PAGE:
Comedie

Comédie de l’innocence (Son of Two Mothers or The Comedy of Innocence)

France (2000) Dir. Raoul Ruiz

On his ninth birthday precocious Camile (Nils Hugon) plays the footage he has been filming with his camcorder, full of obscure and disparate images. His behaviour suddenly changes and he suddenly announces to his mother Ariane (Isabelle Huppert) that he needs to visit the address of his “other” mother. Curious but upset Araine takes her son to this address where they meet Isabella (Jeanne Balibar) and immediately she and Camile act like genuine mother and son, with Camile referring to  Ariane by her name and not as mother and treating her as a friend. Afraid of losing her son, Araine agrees to let Isabella move into their house while they try to ride out this situation, in which both Isabelle and Camille seem firmly ensconced.

The French title for this film is very misleading as this is nothing like a comedy at all, as the alternate title is a direct translation of the title of the original Italian novel Il Figlio di Due Madri by surrealist writer Massimo Bontempelli, which makes more sense. Perhaps this change of title was a jape on the part of experimental Chilean director Raoul Ruiz, who no doubt embraced the obscurity of the film’s logic and the psychological aspect of the plot with glee. According to Ruiz this is a ghost story without any ghosts which is a very apt assessment although many people might not get that, making this essentially one for arthouse fans only.

Upon meeting Isabelle we learn that she had a son, Paul, who died aged nine-years old two years earlier to the day on Camile’s birthday. But the initial suggestion that Isabelle is a grieving mother projecting the role of her deceased son on Camile is given that extra chilling twist when Camile happily accepts that role with fervour, suddenly demoting his real mother until they reach a compromise when he suggests he has two mothers. This of course, sounds like a playful fantasy for a nine year-old but his willingness to accept Isabelle into his life seem like the lad is somehow possessed by her will, something which Ariane’s brother, psychologist Serge (Charles Berling) is keen to explore when Camile asks why he can’t have two mothers. In the meantime we have the two mothers both vying for Camile’s attention and affection in their own individual ways but not in such a competitive way as you might imagine, since the lad seems to adapt to each situation with unnerving ease.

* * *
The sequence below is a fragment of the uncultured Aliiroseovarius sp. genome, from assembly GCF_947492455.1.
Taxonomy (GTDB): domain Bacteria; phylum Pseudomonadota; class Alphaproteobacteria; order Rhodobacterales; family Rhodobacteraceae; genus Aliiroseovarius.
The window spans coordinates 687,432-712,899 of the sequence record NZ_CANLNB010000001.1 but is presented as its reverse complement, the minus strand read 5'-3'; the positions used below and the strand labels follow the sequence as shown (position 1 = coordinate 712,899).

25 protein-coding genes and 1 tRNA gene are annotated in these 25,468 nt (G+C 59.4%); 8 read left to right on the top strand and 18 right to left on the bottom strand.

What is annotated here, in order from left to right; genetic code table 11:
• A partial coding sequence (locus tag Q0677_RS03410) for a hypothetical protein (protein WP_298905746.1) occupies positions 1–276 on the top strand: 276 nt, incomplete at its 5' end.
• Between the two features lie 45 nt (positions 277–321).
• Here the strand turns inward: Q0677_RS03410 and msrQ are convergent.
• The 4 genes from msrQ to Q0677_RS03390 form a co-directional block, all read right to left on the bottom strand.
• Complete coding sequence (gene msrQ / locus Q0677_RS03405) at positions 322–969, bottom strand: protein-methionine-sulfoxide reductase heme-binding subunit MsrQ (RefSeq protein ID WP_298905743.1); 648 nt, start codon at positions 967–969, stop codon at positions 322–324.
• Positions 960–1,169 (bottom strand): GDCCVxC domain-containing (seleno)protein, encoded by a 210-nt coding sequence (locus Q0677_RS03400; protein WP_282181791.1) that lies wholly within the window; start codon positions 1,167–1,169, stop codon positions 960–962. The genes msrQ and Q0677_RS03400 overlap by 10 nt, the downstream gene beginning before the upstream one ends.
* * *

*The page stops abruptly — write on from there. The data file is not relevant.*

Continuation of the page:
Ruiz is keen to explore the idea of motherhood and what it actually means to be a mother, questioning the standard belief that the genetic bond between mother and child is the only acceptable answer. Maybe the answer lies elsewhere. Camile’s father Pierre (Denis Podalydès) is constantly away on business and when he is at home he savours his toy car collection which he forbids his son to play with. Similarly, Serge represents the male presence in the house upon Pierre’s absence, he too finding comfort with his model trains – the irony being that the kid of the tale is the only one with an “adult” toy of a camcorder. To complicate matters further, Camile’s video shows the eerie figure of a boy who Camile names as Alexandre who his parents believe is imaginary. But is he?

In true form of an esoteric filmmaker, Ruiz doesn’t supply many answers allowing the viewer to (try to) figure it out for themselves. We do learn that Isabelle is clearly emotionally frail and is imposing her will on Camile, but as long as he is wiling complicit, the lines remain blurred. This much at least gets something of a resolve but the sudden and oblique ending to the film proper leave sway too much in the air, unless you are on the same wavelength as Ruiz, which is entirely possible if arthouse films or indeed Ruiz’s catalogue is not familiar to you (I myself am in the latter category).

If the story and the implausibility of the premise is a handicap the film does boast superb performances from the two female leads – the always reliable Isabelle Huppert in a unusually sympathetic and emotionally cool role and Jeanne Balibar is deliciously creepy as the troubled Isabelle. However the undoubted star is young Nils Hugon who displays all of the requisite maturity needed for such a chilling performance of the frightening precocious Camile while still embodying the unburdened frivolity of your average nine year-old child. Hugon has not made a film since 2003 which is a shame as the promise he shows he is startling.

Comédie de l’innocence has an intriguing premise with a huge scope for immense psychological potential, but its often abstract approach coupled with the restrained playing out of the conflict leaves this film without any real resonance for the average viewer. Too subtle for its good, this is a textbook “Marmite” film.